However, in many organizations the pendulum has swung too far the other way. The result has been a whole industry of ‘peak performance’ vendors who use the tools of wellbeing to squeeze even more out of the workforce. Wellbeing may be more present, but if the ultimate intent is simply performance, company culture remains a barrier to a true positive, empathetic, and human organization. There can be residual benefits, but the end result is often a highly engaged workforce that is close to burnout. That situation cannot last, the sustainability of performance must be taken into account.

Wellbeing is a necessary skill – this has become obvious to many during the pandemic in which our working and our non-work lives became blurred. To take a technology analogy, we were forced to find a new operating system in order to manage this new way of working and living. The pandemic has shown that wellbeing skills include the ability to identify our deeper emotional needs, to design new routines and rituals, to create a new system.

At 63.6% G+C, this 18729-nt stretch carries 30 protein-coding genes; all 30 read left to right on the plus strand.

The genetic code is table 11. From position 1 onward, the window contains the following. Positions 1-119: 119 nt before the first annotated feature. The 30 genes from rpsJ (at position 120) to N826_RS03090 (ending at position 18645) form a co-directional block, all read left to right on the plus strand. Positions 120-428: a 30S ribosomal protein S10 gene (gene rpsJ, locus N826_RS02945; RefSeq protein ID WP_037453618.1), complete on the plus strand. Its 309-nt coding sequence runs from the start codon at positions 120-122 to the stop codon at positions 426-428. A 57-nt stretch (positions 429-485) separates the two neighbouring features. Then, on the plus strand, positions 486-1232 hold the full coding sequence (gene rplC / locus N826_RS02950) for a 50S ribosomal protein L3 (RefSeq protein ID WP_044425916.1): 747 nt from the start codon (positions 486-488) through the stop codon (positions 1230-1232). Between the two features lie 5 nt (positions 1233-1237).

It also allows us to be more effective professionals, not quite ‘performance’ per se, but certainly a more mature working human who can add value not only to the enterprise but to our communities (hugely important if we want to re-build a better society post-pandemic). By way of example, wellbeing programs can help leaders by acting as a lens to improve prioritization, relationship building, and developing empathy, among others. The blurred lines of the future world will require us to continually hone such skills.

Going back to the origins: the greatest question in human history?

The field of human flourishing provides a rich context for looking at wellbeing today. With solid academic roots in positive psychology, the definition of human flourishing  according to The Harvard Human Flourishing program is A state in which all aspects of a person’s life are good.”